Lifestyle & Culture

Investigative Journalism Startup Point is Turning its Stories into Video Games

The YouTube channel has developed Misinformer, a text-based thriller based on fictionalised versions of its real-world investigations.

01.08.2019 | by Christy Romer
Photo by Point on kickstarter
Photo by Point on kickstarter

While 2019 is every bit as marked by corruption, information suppression and corporate intimidation as any other period in history, quality investigative journalism appears to be at greater risk than it ever has been.

‘Fake News’ tropes and high-profile failures to hold the powerful to account — or engage in basic fact-checking — have eroded public trust in journalism as a whole. Traditional sources of revenue have all but dried up, leading major publications to squeeze their journalists into an unceasing and self-defeating competition for clicks, likes and shares. If it’s hard to find the time and space to dig beyond a press release in the mainstream press, it’s not much better on the fringes, where the economic calculations are even more stark and the personal risks even more chilling.

Point, an investigative journalism startup based on YouTube, thinks it has come across a new model that could reconnect the public to investigative reporting and provide a vital new income stream: Misinformer, a paid, text-based journalistic adventure.

 

 

Misinformer

The game is presented as a detective-style mobile game in which players become a citizen journalist who has to crack a major misinformation-based conspiracy before an election.

The protagonist is a moderator on a state-run social network who looks after a group about gardening that gets flooded by images of “red-eyed, horned politicians” and “wild headlines about devil-worshipping celebrities”.

They then have to race to work out what’s real and publish the story.

“The game’s UI [user interface] is that of a modern smartphone and the story unfolds in secure instant messages and fictional social media platforms — with a range of investigative tools appearing as apps to help debunk, investigate, track and sting your way to cracking the conspiracy,” writes Jay McGregor, Point’s Editor, on a Kickstarter page.

“The game is all about instinct and decisions. You can choose how to do it — by the book, acting on your own initiative…or you can cut corners, hoping to get there a bit faster but potentially risking the consequences.”

Point and McGregor have clout: the YouTube channel has broken stories on extensive paid influence at the 11th-biggest site in the US, Reddit, and partnered on stories with established media including Forbes and Engadget. McGregor is a successful freelance journalist, having been published in papers including The Guardian, the Independent and Tech Radar.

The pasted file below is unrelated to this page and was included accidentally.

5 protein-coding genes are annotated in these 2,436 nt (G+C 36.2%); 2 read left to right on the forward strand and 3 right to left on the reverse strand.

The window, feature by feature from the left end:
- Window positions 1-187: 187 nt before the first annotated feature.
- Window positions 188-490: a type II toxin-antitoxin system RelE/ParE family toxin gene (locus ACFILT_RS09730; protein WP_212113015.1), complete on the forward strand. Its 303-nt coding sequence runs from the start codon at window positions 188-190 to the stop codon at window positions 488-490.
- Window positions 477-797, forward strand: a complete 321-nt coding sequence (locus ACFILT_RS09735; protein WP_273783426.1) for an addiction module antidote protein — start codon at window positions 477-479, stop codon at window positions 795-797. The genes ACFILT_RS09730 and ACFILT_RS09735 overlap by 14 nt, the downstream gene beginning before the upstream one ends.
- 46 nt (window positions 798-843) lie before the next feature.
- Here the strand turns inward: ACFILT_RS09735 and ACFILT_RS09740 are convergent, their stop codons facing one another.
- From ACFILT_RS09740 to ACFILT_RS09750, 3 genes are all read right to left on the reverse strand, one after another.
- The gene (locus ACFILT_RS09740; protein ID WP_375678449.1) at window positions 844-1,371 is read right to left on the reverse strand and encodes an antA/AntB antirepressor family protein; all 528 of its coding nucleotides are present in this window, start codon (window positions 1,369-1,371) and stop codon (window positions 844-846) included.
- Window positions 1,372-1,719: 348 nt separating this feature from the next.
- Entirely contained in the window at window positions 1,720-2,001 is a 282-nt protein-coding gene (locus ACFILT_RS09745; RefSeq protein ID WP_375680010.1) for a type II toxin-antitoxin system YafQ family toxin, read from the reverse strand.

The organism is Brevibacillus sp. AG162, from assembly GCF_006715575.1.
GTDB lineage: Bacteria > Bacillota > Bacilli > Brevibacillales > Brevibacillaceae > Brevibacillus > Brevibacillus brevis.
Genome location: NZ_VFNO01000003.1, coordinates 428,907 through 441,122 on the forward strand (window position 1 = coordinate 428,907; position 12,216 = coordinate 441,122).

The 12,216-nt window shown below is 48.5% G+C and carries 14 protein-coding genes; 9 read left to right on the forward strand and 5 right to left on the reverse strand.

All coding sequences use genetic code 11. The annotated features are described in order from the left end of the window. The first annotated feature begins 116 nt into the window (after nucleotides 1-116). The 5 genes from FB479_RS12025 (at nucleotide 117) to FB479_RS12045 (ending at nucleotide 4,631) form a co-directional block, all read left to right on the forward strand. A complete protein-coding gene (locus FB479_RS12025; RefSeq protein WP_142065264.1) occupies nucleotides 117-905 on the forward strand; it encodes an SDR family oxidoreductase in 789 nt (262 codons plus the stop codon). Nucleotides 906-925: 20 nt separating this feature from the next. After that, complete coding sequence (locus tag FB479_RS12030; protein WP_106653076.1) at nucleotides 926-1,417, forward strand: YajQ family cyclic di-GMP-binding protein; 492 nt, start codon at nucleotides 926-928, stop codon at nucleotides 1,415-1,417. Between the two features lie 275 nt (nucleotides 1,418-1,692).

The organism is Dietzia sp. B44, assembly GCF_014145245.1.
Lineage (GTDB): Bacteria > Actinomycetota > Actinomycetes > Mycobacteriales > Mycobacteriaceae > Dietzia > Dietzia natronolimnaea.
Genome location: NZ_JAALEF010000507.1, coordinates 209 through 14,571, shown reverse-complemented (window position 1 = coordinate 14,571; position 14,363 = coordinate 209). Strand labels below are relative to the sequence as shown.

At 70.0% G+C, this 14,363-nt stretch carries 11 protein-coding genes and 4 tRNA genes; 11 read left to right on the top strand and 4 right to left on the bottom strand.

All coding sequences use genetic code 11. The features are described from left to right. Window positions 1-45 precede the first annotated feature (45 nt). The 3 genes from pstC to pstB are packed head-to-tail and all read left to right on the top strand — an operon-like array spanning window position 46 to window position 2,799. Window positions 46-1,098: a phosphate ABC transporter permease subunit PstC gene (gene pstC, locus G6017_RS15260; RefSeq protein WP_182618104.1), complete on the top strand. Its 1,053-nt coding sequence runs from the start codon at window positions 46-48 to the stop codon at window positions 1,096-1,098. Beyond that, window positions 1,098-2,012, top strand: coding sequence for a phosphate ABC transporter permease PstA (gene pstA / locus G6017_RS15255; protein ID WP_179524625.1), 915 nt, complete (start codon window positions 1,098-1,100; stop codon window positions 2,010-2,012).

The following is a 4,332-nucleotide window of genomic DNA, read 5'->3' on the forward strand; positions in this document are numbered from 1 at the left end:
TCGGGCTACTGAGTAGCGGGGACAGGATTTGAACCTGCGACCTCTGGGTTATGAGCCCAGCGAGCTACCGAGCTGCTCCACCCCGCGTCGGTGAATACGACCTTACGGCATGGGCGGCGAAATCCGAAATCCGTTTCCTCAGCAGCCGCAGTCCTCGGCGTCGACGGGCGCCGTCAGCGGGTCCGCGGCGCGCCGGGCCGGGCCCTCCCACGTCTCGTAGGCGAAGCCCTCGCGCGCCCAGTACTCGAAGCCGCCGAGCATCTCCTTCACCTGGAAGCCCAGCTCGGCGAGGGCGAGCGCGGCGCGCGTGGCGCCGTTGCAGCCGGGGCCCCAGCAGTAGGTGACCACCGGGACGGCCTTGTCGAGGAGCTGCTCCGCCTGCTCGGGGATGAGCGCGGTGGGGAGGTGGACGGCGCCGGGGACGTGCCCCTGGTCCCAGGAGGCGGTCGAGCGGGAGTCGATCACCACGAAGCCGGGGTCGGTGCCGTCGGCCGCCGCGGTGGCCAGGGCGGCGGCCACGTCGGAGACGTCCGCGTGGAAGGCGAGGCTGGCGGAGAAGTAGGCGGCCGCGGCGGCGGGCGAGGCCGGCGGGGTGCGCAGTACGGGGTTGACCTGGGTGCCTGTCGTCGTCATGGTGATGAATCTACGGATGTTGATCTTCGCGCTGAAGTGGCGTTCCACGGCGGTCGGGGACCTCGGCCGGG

What’s different — and so exciting — about the Misinformer project is that the game will continually be updated with new stories based on the Point’s real journalism. This is the crux of the model: investigations will be published on Point’s YouTube channel, then fictionalised by a script-writer into Misinformer games for the public to purchase.

As a byproduct of playing the game, Point hopes users will learn real-world journalistic techniques including how to spot fake images, and how information requests to the Government and state entities work.

“You will always get to play the news. Point’s news,” McGregor writes on the Kickstarter page, adding that if people buy the story updates they will “keep us — and the other journalists we work with — funded.”

While large organisations have experimented with games, including Bloomberg’s ‘Pick Your Own Brexit’ game, or the New York Times’ game about voter suppression, McGregor tells the Drum that it is “the first organisation adapting its investigations into video games.”

The focus on regular payments from engaged readers — or gamers — also makes good business sense: the few investigative outfits that have thrived in recent years, including French news organisation Mediapart, Spain’s Civio and the hyperlocal Bristol Cable have turned away from advertisers and built up trust with a regular bank of monthly subscribers that value the existence of an independent source of news.

Misinformer’s crowdfunding page remains active, chasing an £18,500 ($22,500) goal by offering rewards including free story updates or the chance to be the protagonist in one of the stories.

“People who buy Misinformer will help fund the journalism that exposes Big Tobacco and stands up to predatory online scammers,” McGregor adds in the Kickstarter.

Misinformer comes shortly after the release of new research from Nature that found gaming could be used to tackle fake news.

Other games have been developed that aim to help people spot such misinformation such as Ollie Rundgren’s Antidote and Bad News, a game developed by a researcher and a psychologist at Cambridge University.

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